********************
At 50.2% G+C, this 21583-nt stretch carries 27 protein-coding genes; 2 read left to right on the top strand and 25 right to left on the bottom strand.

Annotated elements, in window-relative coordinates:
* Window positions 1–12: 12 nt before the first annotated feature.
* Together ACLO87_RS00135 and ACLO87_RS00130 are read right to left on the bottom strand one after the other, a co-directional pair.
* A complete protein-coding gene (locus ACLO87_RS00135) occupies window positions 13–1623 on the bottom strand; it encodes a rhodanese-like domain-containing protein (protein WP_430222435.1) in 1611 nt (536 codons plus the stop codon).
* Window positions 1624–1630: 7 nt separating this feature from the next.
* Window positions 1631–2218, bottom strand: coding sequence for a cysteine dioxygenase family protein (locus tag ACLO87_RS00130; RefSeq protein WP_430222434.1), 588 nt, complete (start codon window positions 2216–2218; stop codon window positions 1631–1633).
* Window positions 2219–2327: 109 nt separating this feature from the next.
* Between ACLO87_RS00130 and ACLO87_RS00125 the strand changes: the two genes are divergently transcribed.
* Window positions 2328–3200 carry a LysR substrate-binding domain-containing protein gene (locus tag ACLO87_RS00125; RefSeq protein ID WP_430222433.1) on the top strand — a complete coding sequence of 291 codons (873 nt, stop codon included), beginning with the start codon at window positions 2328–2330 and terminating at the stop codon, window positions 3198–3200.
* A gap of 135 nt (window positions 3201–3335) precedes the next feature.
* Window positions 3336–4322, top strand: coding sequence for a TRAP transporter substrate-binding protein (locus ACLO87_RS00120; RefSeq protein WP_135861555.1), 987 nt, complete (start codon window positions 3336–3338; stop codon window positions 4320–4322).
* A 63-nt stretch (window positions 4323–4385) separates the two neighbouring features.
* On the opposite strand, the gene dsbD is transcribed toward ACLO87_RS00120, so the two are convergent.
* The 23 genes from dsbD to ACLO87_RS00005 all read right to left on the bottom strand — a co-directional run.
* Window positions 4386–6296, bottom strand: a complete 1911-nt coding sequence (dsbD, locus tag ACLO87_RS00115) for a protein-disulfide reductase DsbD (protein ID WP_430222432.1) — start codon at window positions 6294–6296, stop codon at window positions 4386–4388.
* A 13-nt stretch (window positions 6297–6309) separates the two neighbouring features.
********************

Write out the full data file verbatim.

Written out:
At 50.2% G+C, this 21583-nt stretch carries 27 protein-coding genes; 2 read left to right on the top strand and 25 right to left on the bottom strand.

Annotated elements, in window-relative coordinates:
* Window positions 1–12: 12 nt before the first annotated feature.
* Together ACLO87_RS00135 and ACLO87_RS00130 are read right to left on the bottom strand one after the other, a co-directional pair.
* A complete protein-coding gene (locus ACLO87_RS00135) occupies window positions 13–1623 on the bottom strand; it encodes a rhodanese-like domain-containing protein (protein WP_430222435.1) in 1611 nt (536 codons plus the stop codon).
* Window positions 1624–1630: 7 nt separating this feature from the next.
* Window positions 1631–2218, bottom strand: coding sequence for a cysteine dioxygenase family protein (locus tag ACLO87_RS00130; RefSeq protein WP_430222434.1), 588 nt, complete (start codon window positions 2216–2218; stop codon window positions 1631–1633).
* Window positions 2219–2327: 109 nt separating this feature from the next.
* Between ACLO87_RS00130 and ACLO87_RS00125 the strand changes: the two genes are divergently transcribed.
* Window positions 2328–3200 carry a LysR substrate-binding domain-containing protein gene (locus tag ACLO87_RS00125; RefSeq protein ID WP_430222433.1) on the top strand — a complete coding sequence of 291 codons (873 nt, stop codon included), beginning with the start codon at window positions 2328–2330 and terminating at the stop codon, window positions 3198–3200.
* A gap of 135 nt (window positions 3201–3335) precedes the next feature.
* Window positions 3336–4322, top strand: coding sequence for a TRAP transporter substrate-binding protein (locus ACLO87_RS00120; RefSeq protein WP_135861555.1), 987 nt, complete (start codon window positions 3336–3338; stop codon window positions 4320–4322).
* A 63-nt stretch (window positions 4323–4385) separates the two neighbouring features.
* On the opposite strand, the gene dsbD is transcribed toward ACLO87_RS00120, so the two are convergent.
* The 23 genes from dsbD to ACLO87_RS00005 all read right to left on the bottom strand — a co-directional run.
* Window positions 4386–6296, bottom strand: a complete 1911-nt coding sequence (dsbD, locus tag ACLO87_RS00115) for a protein-disulfide reductase DsbD (protein ID WP_430222432.1) — start codon at window positions 6294–6296, stop codon at window positions 4386–4388.
* A 13-nt stretch (window positions 6297–6309) separates the two neighbouring features.